• April 5, 2017
UIC College of Dentistry oral medicine oral cancer screening

In this edition of Ask the Expert, we talked with two of our experts about oral cancer, including the importance of early detection, it’s connection to our overall health, and how we’re advancing research to improve the diagnosis and treatment of oral cancer.

Nearly 50,000 Americans will be diagnosed with head & neck cancer this year, causing nearly 10,000 deaths, making it the sixth most common cancer in the world. There are more than 640,000 new cases of oral cancer diagnosed annually worldwide.  The College of Dentistry will host a free oral cancer screening day on April 18 from 10 a.m. to 12:30 p.m. in Room 129 of the Oral Medicine Clinic, as part of a national Oral Head & Neck Cancer Awareness week.

 

Beth-Miloro.jpgDr. Beth Miloro is a Clinical Assistant Professor in the Department of Oral Medicine and Diagnostic Sciences.  She teaches dental students and serves as the primary oral medicine specialist in the UIC College of Dentistry's Oral Medicine clinic. 

 

 

 

 

Joel-Schwartz3.jpgDr. Joel Schwartz is a professor, Director of Oral Maxillofacial Pathology and oral cancer researcher for forty years while senior scientist at the National Institutes of Health, and internationally recognized cancer centers and in the department of Oral Medicine and Diagnostic Sciences at the UIC College of Dentistry.

 

 

 

Both have specialized training in Oral Pathology.

 

What is oral cancer and how does it occur?

Dr. Miloro:  Oral cancers are malignant lesions or tumors (they can spread to other parts of the body) that are located in the soft tissues of the mouth (lips, gums, tongue, floor of mouth, palate), as well as the jaw bones and salivary glands. Most oral cancers begin in the flat, thin cells (squamous cells) and are termed squamous cell carcinomas.

Mouth cancer occurs when cells on your lips or in your mouth develop changes (mutations) in their DNA. These mutations allow cancer cells to continue growing and dividing. The accumulating abnormal mouth cancer cells can form a tumor.  Head and neck cancers are normally diagnosed in individuals at about age 62, but one-quarter of patients are younger than 55-years-old.

Dr. Schwartz:  In general, cancers of the throat and oral lining will occur at particular sites because tissues such as the top and bottom surfaces of the tongue have sites of weakness where they form a boundary. The adjoining tissue boundary is composed of cells growing at different rates at each side. A weakness of cell-to-cell attachment occurs at the boundary which increases levels of inflammation, which is caused by contact with microbes that come from the oral environment in our mouth and gain access to deep parts of the tissue. The body in response to inflammation tries to repair this wound or site of weakness with increased cell growth and this exposes the DNA to damage.

Oral cancers are often a product of long-term DNA damage exposures for a decade or more to produce DNA damage from un-healthy products such as tobacco. Health and dietary habits, and exposures to chemicals (like in cigarettes or alcoholic beverages) and microorganisms produce persistent non-repairable DNA that begins to select out cells that survive because their genetics enhance growth. These cells form groups or clones that expand, which leads to growth and spreading of the cancer in the mouth, and even to other parts of the body.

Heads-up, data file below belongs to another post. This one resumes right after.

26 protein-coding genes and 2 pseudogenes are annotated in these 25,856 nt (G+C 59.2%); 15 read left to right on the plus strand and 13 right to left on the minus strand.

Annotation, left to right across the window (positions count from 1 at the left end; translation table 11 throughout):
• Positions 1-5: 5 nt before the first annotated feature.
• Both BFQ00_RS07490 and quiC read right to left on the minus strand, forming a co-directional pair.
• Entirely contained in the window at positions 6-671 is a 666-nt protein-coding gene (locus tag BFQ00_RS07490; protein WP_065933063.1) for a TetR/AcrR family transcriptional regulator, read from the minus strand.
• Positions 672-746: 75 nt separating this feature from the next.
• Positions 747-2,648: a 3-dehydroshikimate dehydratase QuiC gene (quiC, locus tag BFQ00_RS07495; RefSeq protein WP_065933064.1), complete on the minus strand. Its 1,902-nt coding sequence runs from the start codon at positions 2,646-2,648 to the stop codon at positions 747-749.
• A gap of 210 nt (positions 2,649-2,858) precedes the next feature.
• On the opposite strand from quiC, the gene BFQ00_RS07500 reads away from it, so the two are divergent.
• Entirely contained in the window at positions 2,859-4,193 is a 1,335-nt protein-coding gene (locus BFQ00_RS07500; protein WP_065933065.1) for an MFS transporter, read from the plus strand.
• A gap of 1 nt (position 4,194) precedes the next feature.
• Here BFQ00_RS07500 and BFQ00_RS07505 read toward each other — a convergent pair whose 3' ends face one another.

What factors increase my risk of oral cancer?

Dr. Miloro:  Several risk factors may increase the chance of oral cancer. Tobacco use and alcohol consumption are risk factors and when used together, the risk is even greater. The use of betel quid or paan, a substance (areca palm nuts, betel leaf, sometimes tobacco leaf) chewed for stimulatory effects, has also been identified as a risk factor. Excessive sun exposure is also a risk factor for lip cancers.

Dr. Schwartz:  Recent studies show that infection with certain types of human papillomavirus (HPV) are linked to oropharyngeal (throat) cancer. Human papillomavirus infection is a sexually transmitted disease (STD), and this exposure is a reason young female and males are now recommended to receive a vaccination to reduce risk for cancers later in life as they become sexually active. There are different types of this virus and some are high while others are low risk for cancer but recent evidence also indicates these low risk types are linked to oral cancer risk.

The high-risk type of HPV produces a cancer of the throat (oropharynx) and base of the tongue in increasing numbers of cases and percentage of total number of head and neck cancers. However, these cancers often show a better response to treatment, and survival than other head and neck cancers.

 

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Did you know:

You are 3 times more likely to get oral cancer if you drink or use tobacco. And 30 times more likely if you have HPV, or Human Papillomavirus
 

 

Can I die from oral cancer?

mini-infographic-oral-cancer.jpgDr. Schwartz:  Unfortunately yes, depending on your risk level. Death rates for oral cancer is highest among males from African American heritage compared to other ethnicities. Recent data also suggests that for some Chicago communities, risk for head and neck cancer is associated with risk for other cancers; such as colorectal (intestine) and lung. Moreover, these cancers can develop among “unlucky” individuals that have biochemical and metabolic disorders that alters cell growth. Effects from these influences reduce repair activity leading to continual presence of DNA damage and increased risk for cancer change.

What symptoms should I be looking for?

Dr. Miloro:  Among the symptoms of these cancers are a sore in the mouth that doesn’t heal; pain in the mouth that doesn’t go away; a lump or thickening in the cheek; a white or red patch on the gums, tongue, tonsil or lining of the mouth; and numbness of the tongue or other area of the mouth.

Early stage oral cancers are usually asymptomatic, so you may not feel any symptoms. That is why annual oral cancer exams are so important. It is performed by your dentist as part of a routine dental exam, so keeping up with your routine cleaning and exam is an important part of helping identify precancerous of cancerous lesions early. Early lesions may appear as non-healing red, white or mixed red and white flat lesions. If left untreated, they will progress into an ulcerative tumor, which may become painful. A non-painful lump in the neck that does not go away may be a sign of oral cancer.